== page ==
A top Republican senator said Monday his comments were misinterpreted when he defended GOP efforts to scale back the federal estate taxes because it helps those who invest rather than people who spend their money on "booze or women or movies."
"My point regarding the estate tax, which has been taken out of context, is that the government shouldn't seize the fruits of someone's lifetime of labor after they die," Iowa Sen. Chuck Grassley said in a statement. "The question is one of basic fairness, and working to create a tax code that doesn't penalize frugality, saving and investment."
The seven-term senator, a senior member of the Senate Finance Committee, made the comments about the estate tax late last week in an interview with the Des Moines Register. It has attracted attention since.
Grassley told the newspaper, "I think not having the estate tax recognizes the people that are investing as opposed to those that are just spending every darn penny they have, whether it's on booze or women or movies."
The estate tax affects a very small and very wealthy number of Americans, with only the estates of about 2 out of every 1,000 Americans who die facing the tax.
Under current law, when someone dies the estate owes taxes on the value of assets transferred to heirs above $5.5 million for individuals, $11 million for couples. The Senate bill doubles those limits but does not repeal the tax. The House bill initially doubles the limits and then repeals the entire tax after 2023.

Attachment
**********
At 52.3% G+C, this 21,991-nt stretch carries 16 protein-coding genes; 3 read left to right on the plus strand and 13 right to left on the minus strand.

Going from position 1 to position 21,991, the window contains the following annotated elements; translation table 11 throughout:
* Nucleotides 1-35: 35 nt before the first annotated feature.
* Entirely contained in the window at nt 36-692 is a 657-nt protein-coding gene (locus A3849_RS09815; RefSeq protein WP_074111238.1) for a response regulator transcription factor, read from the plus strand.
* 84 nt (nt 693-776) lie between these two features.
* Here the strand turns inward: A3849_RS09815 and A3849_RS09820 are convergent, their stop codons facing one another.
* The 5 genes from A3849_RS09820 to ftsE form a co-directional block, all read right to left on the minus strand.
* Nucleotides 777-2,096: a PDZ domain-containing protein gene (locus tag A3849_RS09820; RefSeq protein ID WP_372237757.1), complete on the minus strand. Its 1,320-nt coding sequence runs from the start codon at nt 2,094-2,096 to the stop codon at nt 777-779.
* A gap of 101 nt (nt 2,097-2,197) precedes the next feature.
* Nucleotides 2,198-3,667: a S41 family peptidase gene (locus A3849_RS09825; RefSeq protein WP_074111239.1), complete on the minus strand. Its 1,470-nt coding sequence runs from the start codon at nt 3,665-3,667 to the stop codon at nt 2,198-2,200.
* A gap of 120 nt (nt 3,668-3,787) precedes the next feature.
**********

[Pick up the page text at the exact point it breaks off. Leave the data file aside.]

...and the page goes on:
House and Senate GOP negotiators are working out the differences between the two bills, with the goal of completing legislation that Congress can send to President Donald Trump before Christmas.
Farm-state lawmakers and other Republicans have long argued that the estate tax is a harsh hit on small businesses and family farms. The Tax Policy Center has estimated that only 80 small business and small farm estates nationwide will face any estate tax in 2017.
Grassley, in his statement on Monday, said he wants to ensure the tax code is as fair for "family farmers who have to break up their operations to pay the IRS following the death of a loved one as it is for parents saving for their children's college education or working families investing and saving for their retirement."